Best Black Friday stories of all time
Love Among the Bargains
Back in 1991, when a young man and woman on Long Island both joined a line where people were waiting for a store to open, they were looking for bargains. They found love instead. Their seven-hour conversation in that line led to romance. More than 20 years later, they’re married with two kids, and they celebrate their “anniversary” every year by standing in line on Black Friday to shop and sharing their romantic story with other shoppers.
Sometimes the frustrations of standing in line and shopping on Black Friday are enough to make you want to shoot somebody. That’s how one 21-year-old Wisconsin woman felt in 2010, after she tried to cut a line of several hundred people and was confronted by other shoppers. She threatened to shoot her critics—but she had no gun. And since the incident took place in front of a toy store, she wasn’t likely to find one on sale. Police still arrested her and charged her with disorderly conduct.
Polling All Shoppers
Black Friday has become such an iconic event that media outlets even conduct polls about it. In an AOL poll back in 2009, for example, shoppers chose Kim Kardashian over Victoria Beckham and other celebrities as the person they would most like to go shopping with on Black Friday. Today, after a series of scandals, the reality TV star might not draw so many votes. Maybe it’s time for a new poll.
People like to show up early for Black Friday in an effort to get the best deals. Not just hours early, sometimes days or more than a week early. One woman in Tampa, Florida, set up her tent in front of an electronics retailer nine days before Black Friday in 2011, to make sure she would be in prime position to take advantage of the sales. Three other families soon joined her and the group—all students on limited budgets—agreed to share resources. Another couple in St. Petersburg, Fla., set up camp outside a store 12 days before Black Friday, and a Texas couple pitched their tent 10 days before the sales were scheduled to begin.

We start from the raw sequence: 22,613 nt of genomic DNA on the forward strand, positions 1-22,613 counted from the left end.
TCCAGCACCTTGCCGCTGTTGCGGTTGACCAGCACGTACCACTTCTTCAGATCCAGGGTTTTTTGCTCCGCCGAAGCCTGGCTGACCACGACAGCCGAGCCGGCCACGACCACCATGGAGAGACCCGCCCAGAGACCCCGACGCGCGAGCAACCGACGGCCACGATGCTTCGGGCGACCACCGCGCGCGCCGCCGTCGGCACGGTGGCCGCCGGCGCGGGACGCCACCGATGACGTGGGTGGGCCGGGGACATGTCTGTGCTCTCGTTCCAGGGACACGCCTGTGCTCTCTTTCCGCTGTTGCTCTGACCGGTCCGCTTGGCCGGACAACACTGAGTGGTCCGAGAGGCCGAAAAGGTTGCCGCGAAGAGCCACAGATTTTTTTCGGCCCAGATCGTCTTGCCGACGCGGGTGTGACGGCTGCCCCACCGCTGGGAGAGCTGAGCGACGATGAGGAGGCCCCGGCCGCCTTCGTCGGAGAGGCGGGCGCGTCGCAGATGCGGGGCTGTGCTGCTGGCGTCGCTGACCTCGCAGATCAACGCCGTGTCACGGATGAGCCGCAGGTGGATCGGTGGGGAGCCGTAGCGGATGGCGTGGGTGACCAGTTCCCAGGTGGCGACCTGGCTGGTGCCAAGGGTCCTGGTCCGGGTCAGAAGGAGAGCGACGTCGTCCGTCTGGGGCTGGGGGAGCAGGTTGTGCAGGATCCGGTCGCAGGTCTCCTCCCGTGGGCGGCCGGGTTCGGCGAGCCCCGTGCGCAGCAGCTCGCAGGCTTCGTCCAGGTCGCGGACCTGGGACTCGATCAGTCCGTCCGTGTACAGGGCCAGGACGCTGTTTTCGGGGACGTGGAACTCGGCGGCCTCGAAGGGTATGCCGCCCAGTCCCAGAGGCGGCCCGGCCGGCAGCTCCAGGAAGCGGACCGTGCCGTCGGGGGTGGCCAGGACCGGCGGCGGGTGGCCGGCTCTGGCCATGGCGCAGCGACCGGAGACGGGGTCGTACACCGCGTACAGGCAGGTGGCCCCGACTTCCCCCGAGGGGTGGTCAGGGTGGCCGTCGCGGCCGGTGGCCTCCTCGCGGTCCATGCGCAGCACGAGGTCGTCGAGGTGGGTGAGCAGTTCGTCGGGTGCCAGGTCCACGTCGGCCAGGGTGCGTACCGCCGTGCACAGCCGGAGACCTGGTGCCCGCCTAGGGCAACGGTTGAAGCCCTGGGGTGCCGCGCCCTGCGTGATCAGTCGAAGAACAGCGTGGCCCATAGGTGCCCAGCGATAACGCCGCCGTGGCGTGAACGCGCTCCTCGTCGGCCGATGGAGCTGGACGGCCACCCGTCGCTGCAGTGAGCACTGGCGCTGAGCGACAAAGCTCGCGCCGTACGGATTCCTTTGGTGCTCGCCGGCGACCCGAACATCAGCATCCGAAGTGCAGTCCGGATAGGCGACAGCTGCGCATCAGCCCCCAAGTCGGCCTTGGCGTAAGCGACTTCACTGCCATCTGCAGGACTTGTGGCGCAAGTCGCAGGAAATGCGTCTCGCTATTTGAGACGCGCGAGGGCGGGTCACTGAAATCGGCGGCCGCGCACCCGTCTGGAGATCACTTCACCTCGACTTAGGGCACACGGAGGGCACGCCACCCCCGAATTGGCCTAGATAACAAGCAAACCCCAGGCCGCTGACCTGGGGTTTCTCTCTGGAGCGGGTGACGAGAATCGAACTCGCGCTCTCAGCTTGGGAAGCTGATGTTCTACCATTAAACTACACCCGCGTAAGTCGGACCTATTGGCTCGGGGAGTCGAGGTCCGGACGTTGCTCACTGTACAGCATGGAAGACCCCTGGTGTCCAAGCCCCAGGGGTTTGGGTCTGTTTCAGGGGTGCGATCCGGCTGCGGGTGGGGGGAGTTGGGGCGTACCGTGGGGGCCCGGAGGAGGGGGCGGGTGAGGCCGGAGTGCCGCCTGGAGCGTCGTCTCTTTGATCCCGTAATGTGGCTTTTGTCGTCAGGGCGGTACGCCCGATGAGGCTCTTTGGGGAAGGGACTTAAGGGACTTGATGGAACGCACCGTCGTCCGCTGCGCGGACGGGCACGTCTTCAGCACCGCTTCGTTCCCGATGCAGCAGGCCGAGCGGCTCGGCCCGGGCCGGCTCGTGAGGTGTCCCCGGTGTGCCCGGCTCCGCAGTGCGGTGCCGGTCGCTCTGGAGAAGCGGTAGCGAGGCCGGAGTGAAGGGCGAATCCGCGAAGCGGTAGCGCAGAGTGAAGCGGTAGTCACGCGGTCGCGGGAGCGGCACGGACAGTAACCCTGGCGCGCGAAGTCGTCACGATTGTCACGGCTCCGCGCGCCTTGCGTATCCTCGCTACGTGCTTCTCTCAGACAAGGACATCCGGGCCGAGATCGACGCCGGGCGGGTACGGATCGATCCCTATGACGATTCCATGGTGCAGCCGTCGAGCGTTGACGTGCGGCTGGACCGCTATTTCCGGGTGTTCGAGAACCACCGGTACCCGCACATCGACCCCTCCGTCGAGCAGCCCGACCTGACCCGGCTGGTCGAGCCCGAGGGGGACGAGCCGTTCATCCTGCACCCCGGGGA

It’s probably no surprise that so many of these stories about shoppers camping out for days before the Black Friday sales come from states with mild winters.
Hotels in many cities have started getting in on the flood of business that Black Friday represents by offering special discounts and package deals to out-of-town shoppers who want to come into the city on Thanksgiving night, get a good night’s sleep (not on the sidewalk), and still be in stores bright and early the next morning. Other travel and hospitality merchants, in the Caribbean and elsewhere, are creating tempting Black Friday deals for non-shoppers who want a warm-weather vacation as far away as possible from those frenzied holiday shoppers.
Shopping for bargains on Black Friday doesn’t have to be all frenzy and frustration. At a one Maryland retailer in 2011, two store employees entertained shoppers who were waiting in line by performing dance routines while listening to music through the headphones built into their hats and earmuffs, which just happened to be two of the products the store was featuring that year.
A young woman wasn’t sure what she was getting into when her mother dropped her off outside a major retailer the night before Black Friday in 2008. It was late, it was raining, and there was a guy standing there wearing a hoodie. She thought he looked like a bum. Once they started talking, she found out he was a college student, and by the time the doors opened at 6 a.m. they were feeling a strong connection and decided to exchange phone numbers. Two years later, the “bum” proposed.
Black Friday Reject
Not every potential Black Friday romance is a bargain. A woman waiting in line for the release of the video game “Rock Band” in 2007 met another shopper on a similar mission—a 38-year-old guy who worked at McDonald’s as the “fry guy” and lived in his parents’ basement. He suggested they get together that night to play the game, and explained that his basement room had a separate outside entrance, allowing him to “sneak in the ladies” without his parents’ knowledge. But when he asked for her number, she told him it was no sale.
When people think of Black Friday bargains, they usually think about major retailers offering deep discounts on flat-screen TVs or hard-to-find toys, but small merchants also use the national shopping day to drum up business, and some of their deals are just bizarre. Our favorite? A fabric store that offered a great deal on buttons: buy one, get one free.
What’s in a Name?
The name Black Friday makes the day sound bad, and anyone who has reluctantly spent hours getting pushed and shoved by fellow shoppers may feel that’s appropriate, but it’s a good day for retailers. There are many theories about how Black Friday got its name, but the most common is that Black Friday is when most retailers finally show a profit for the year, and their accounts move from red to black.